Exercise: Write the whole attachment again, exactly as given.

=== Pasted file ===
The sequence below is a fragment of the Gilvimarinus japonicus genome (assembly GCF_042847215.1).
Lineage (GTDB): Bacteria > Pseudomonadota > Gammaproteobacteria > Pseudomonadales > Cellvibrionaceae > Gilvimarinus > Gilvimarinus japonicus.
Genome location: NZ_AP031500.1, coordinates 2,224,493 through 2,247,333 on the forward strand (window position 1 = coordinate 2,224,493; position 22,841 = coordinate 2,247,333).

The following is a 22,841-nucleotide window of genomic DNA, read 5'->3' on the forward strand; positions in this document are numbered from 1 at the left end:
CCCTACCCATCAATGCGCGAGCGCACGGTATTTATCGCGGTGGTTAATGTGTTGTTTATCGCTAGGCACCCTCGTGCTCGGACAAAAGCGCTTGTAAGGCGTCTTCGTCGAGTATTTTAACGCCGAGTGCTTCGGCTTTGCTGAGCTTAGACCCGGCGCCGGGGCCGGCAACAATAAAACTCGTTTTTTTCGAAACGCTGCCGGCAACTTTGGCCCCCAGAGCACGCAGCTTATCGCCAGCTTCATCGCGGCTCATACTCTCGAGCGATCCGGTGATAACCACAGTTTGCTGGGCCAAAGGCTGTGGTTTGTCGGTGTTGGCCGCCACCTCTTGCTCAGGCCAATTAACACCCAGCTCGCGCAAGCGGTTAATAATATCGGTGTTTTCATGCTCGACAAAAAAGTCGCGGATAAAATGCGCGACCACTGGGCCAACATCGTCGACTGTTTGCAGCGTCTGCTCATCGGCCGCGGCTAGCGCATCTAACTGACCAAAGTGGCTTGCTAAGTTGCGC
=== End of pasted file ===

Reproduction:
The sequence below is a fragment of the Gilvimarinus japonicus genome (assembly GCF_042847215.1).
Lineage (GTDB): Bacteria > Pseudomonadota > Gammaproteobacteria > Pseudomonadales > Cellvibrionaceae > Gilvimarinus > Gilvimarinus japonicus.
Genome location: NZ_AP031500.1, coordinates 2,224,493 through 2,247,333 on the forward strand (window position 1 = coordinate 2,224,493; position 22,841 = coordinate 2,247,333).

The following is a 22,841-nucleotide window of genomic DNA, read 5'->3' on the forward strand; positions in this document are numbered from 1 at the left end:
CCCTACCCATCAATGCGCGAGCGCACGGTATTTATCGCGGTGGTTAATGTGTTGTTTATCGCTAGGCACCCTCGTGCTCGGACAAAAGCGCTTGTAAGGCGTCTTCGTCGAGTATTTTAACGCCGAGTGCTTCGGCTTTGCTGAGCTTAGACCCGGCGCCGGGGCCGGCAACAATAAAACTCGTTTTTTTCGAAACGCTGCCGGCAACTTTGGCCCCCAGAGCACGCAGCTTATCGCCAGCTTCATCGCGGCTCATACTCTCGAGCGATCCGGTGATAACCACAGTTTGCTGGGCCAAAGGCTGTGGTTTGTCGGTGTTGGCCGCCACCTCTTGCTCAGGCCAATTAACACCCAGCTCGCGCAAGCGGTTAATAATATCGGTGTTTTCATGCTCGACAAAAAAGTCGCGGATAAAATGCGCGACCACTGGGCCAACATCGTCGACTGTTTGCAGCGTCTGCTCATCGGCCGCGGCTAGCGCATCTAACTGACCAAAGTGGCTTGCTAAGTTGCGC